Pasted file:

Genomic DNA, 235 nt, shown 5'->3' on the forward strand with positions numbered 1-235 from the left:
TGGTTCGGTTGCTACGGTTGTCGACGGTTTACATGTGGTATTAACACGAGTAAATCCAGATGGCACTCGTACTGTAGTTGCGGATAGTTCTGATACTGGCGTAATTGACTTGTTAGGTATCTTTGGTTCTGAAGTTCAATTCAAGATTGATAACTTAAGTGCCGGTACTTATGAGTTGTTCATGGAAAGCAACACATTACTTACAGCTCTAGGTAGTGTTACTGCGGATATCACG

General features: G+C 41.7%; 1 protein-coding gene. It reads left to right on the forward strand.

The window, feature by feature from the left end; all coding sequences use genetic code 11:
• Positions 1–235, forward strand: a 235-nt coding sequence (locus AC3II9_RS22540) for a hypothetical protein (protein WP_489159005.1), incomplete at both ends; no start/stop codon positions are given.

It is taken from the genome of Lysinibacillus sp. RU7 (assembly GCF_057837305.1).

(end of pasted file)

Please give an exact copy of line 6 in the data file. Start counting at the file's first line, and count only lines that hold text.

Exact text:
It is taken from the genome of Lysinibacillus sp. RU7 (assembly GCF_057837305.1).